3. Bending and tensile deformation of metallic nanowires

    International Nuclear Information System (INIS)

    McDowell, Matthew T; Leach, Austin M; Gall, Ken

    2008-01-01

    Using molecular statics simulations and the embedded atom method, a technique for bending silver nanowires and calculating Young's modulus via continuum mechanics has been developed. The measured Young's modulus values extracted from bending simulations were compared with modulus values calculated from uniaxial tension simulations for a range of nanowire sizes, orientations and geometries. Depending on axial orientation, the nanowires exhibit stiffening or softening under tension and bending as size decreases. Bending simulations typically result in a greater variation of Young's modulus values with nanowire size compared with tensile deformation, which indicates a loading-method-dependent size effect on elastic properties at sub-5 nm wire diameters. Since the axial stress is maximized at the lateral surfaces in bending, the loading-method-dependent size effect is postulated to be primarily a result of differences in nanowire surface and core elastic modulus. The divergence of Young's modulus from the bulk modulus in these simulations occurs at sizes below the range in which experiments have demonstrated a size scale effect on elastic properties of metallic nanowires. This difference indicates that other factors beyond native metallic surface properties play a role in experimentally observed nanowire elastic modulus size effects

  4. Wettability control by DLC coated nanowire topography

    Science.gov (United States)

    Li, Zihui; Meng, Fanhao; Liu, Xuanyong

    2011-04-01

    Here we have developed a convenient method to fabricate wettability controllable surfaces that can be applied to various nanostructured surfaces with complex shapes for different industrial needs. Diamond-like carbon (DLC) films were synthesized on titanium substrate with a nanowire structured surface using plasma immersion ion implantation and deposition (PIII&D). The nanostructure of the DLC films was characterized by field emission scanning electron microscopy and found to grow in a rippling layer-by-layer manner. Raman spectroscopy was used to investigate the different bonding presented in the DLC films. To determine the wettability of the samples, water contact angles were measured and found to vary in the range of 50°-141°. The results indicated that it was critical to construct a proper surface topography for high hydrophobicity, while suitable ID/IG and sp2/sp3 ratios of the DLC films had a minor contribution. Superhydrophobicity could be achieved by further CF4 implantation on suitably structured DLC films and was attributed to the existence of fluorine. In order to maintain the nanostructure during CF4 implantation, it was favorable to pre-deposit an appropriate carbon content on the nanostructure, as a nanostructure with low carbon content would be deformed during CF4 implantation due to local accumulation of surface charge and the following discharge resulting from the low conductivity.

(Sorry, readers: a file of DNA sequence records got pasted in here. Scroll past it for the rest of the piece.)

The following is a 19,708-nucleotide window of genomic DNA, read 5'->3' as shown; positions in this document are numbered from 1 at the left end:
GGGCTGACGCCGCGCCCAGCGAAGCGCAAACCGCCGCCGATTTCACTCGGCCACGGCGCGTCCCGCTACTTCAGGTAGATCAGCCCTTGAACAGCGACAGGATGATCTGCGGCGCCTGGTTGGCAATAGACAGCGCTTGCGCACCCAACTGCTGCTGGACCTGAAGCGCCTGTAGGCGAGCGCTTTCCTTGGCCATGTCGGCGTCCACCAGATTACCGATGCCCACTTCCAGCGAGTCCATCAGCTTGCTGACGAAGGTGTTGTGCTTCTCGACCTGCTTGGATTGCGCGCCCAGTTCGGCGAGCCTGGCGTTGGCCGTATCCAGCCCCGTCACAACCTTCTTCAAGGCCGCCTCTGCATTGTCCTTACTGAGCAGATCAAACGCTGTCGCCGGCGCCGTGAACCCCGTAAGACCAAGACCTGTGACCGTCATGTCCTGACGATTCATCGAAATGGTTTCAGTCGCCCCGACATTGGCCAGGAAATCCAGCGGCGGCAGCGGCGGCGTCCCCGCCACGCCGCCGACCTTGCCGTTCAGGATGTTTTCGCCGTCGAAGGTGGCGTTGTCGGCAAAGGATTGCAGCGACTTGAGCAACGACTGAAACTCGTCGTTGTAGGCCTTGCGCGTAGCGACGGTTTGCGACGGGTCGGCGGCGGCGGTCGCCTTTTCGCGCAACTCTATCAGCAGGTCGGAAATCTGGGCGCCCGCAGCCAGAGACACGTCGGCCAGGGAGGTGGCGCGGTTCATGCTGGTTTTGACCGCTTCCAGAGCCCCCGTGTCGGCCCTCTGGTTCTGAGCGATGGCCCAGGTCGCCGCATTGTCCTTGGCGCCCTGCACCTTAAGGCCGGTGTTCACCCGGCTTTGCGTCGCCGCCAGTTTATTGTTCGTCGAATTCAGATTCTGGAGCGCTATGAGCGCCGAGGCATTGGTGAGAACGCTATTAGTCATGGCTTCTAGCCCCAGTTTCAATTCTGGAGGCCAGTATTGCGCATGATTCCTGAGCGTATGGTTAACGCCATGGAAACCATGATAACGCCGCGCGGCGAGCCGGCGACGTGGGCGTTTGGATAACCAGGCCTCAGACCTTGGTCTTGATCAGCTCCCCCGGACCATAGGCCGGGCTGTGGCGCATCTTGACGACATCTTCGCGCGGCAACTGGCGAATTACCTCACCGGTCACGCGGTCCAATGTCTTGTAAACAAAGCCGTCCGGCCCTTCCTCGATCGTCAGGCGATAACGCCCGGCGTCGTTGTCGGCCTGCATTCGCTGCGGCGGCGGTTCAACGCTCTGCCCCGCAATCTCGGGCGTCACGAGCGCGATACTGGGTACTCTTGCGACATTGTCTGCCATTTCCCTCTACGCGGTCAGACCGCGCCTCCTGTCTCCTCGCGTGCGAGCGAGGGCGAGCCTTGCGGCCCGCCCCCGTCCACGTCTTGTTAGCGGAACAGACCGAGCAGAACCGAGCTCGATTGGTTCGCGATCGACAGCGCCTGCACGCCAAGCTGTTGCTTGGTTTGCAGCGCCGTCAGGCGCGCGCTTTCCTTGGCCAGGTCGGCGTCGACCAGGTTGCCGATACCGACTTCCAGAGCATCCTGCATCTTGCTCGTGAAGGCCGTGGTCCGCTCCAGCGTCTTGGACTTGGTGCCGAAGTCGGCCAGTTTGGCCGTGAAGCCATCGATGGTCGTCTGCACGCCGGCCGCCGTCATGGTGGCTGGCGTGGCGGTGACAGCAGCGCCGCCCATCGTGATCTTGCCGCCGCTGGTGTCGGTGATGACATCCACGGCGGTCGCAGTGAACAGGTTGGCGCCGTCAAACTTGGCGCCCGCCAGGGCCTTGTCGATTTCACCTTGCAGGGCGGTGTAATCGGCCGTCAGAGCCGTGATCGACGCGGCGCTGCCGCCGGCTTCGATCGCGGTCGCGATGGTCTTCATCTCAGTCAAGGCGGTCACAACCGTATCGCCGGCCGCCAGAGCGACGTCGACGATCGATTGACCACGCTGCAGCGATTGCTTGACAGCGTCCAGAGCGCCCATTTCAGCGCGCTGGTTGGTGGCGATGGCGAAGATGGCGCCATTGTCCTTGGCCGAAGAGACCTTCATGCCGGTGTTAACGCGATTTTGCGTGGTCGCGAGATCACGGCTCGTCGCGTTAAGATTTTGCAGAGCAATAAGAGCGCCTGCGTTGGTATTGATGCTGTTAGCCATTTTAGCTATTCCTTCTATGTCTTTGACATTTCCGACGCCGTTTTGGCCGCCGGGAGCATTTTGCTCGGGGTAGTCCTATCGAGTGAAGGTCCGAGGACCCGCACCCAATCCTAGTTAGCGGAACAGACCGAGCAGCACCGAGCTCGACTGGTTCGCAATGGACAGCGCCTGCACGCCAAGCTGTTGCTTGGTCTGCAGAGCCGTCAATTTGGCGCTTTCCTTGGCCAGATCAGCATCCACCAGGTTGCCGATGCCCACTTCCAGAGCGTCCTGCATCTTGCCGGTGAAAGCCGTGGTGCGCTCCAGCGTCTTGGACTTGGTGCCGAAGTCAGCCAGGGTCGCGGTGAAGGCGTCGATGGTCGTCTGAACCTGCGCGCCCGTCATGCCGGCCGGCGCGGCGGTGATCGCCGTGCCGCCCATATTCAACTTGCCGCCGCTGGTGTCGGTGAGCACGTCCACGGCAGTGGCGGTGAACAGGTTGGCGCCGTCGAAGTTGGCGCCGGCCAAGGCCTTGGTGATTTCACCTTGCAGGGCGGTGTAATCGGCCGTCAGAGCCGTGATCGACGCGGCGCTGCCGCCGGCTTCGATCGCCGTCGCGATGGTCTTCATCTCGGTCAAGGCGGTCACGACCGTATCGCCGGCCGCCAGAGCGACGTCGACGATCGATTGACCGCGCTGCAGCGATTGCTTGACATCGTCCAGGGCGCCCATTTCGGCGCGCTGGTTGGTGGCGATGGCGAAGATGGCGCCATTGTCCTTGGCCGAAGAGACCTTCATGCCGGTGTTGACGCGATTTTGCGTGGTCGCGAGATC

5. Mechanical behavior enhancement of ZnO nanowire by embedding different nanowires

    Science.gov (United States)